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I ran 23 bench chisels through a variety of real-world woodworking tasks to find out which ones excel. I divided my test in to three parts. First, I examined each chisel out of the box, recording how much work it took to get it ready to cut wood. Second, I evaluated how each chisel performed on dovetail and mortise-and-tenon joints. Last, I checked how long the edge held up when chopping end grain, to determine how well it held an edge.
Here are the four that stood out from the pack:
Lie-Nielsen: Best Overall Western-Style. $50
The Lie-Nielsen was almost flawless out of the box. Its back was lapped flat and its beveled edges were milled and tapered precisely. However, it is the tool’s size and feel that make this the ideal bench chisel. It’s lightweight and balanced, yet stout enough for rugged work, in part due to its socket design. Its mid-range length is great for controlled detail work, yet its blade is long enough for moderate-range paring. The A2 blade’s durability found a spot in the middle of the pack, but in spite of this, the ergonomics prevailed. $50.
Narex: Best Value Western-Style. $6
The Narex has a handle that’s easy to grasp whether chopping with one hand or paring with two. The back of the chrome manganese blade was nice and flat and the edges were beveled sufficiently for excellent dovetailing. The cutting edge held up quite well. Given its price, it’s the obvious choice for best value among Western-style chisels.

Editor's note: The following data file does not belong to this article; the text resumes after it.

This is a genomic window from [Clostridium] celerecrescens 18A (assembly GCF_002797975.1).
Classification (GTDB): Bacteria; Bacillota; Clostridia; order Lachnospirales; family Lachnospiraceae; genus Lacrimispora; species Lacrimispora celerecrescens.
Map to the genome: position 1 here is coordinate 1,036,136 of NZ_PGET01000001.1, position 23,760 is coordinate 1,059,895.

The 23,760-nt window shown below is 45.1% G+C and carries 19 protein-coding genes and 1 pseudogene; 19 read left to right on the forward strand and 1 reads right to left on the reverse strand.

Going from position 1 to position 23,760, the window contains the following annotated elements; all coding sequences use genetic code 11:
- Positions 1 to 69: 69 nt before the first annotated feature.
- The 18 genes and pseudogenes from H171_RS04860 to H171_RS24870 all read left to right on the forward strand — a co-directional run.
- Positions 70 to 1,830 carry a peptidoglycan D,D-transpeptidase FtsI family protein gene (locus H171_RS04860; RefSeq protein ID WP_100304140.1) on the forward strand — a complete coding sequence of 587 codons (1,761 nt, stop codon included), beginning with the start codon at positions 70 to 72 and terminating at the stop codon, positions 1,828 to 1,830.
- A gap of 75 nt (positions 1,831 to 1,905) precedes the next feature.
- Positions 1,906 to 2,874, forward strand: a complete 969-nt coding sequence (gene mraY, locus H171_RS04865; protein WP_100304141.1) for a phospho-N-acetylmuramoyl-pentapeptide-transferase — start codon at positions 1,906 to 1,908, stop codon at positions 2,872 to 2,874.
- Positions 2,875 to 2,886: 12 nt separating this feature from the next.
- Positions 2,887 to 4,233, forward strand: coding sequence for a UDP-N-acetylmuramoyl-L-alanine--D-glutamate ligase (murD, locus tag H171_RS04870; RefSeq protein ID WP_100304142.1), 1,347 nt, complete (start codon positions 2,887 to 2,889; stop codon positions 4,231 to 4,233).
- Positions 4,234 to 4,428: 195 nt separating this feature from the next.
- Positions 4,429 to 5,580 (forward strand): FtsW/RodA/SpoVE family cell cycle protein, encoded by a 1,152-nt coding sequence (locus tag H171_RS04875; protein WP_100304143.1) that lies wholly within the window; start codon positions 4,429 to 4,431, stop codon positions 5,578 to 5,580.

Matsumura Blue Steel: Best Overall Japanese-Style. $50
Made by a Japanese blacksmith who has been hand-forging chisels for 50 years, the Matsumura is finely crafted and was set to go out of the box. The wood in the handle’s end is mushroomed to secure the hoop and create a comfortable pad for your hand. the blade held an edge with the best, and is slightly longer than the other Japanese blades. It ‘s moderately priced for such a high-quality chisel.
Grizzly: Best Value Japanese-Style. $14
The Grizzly is a diamond in the rough. Its back was slightly concave along its length, but this lapped out without much trouble. The end of the handle must be mushroomed over to set the hoop in place, so plan on 30 minutes per chisel for this task. The finish on the handle was a bit rough, but fine sandpaper and steel wool polished it in a minute or two. In use, the tool performed admirably, its edge held up nicely, and it’s a real bargain.
For the complete results of the tool test, check the article from FWW #200.
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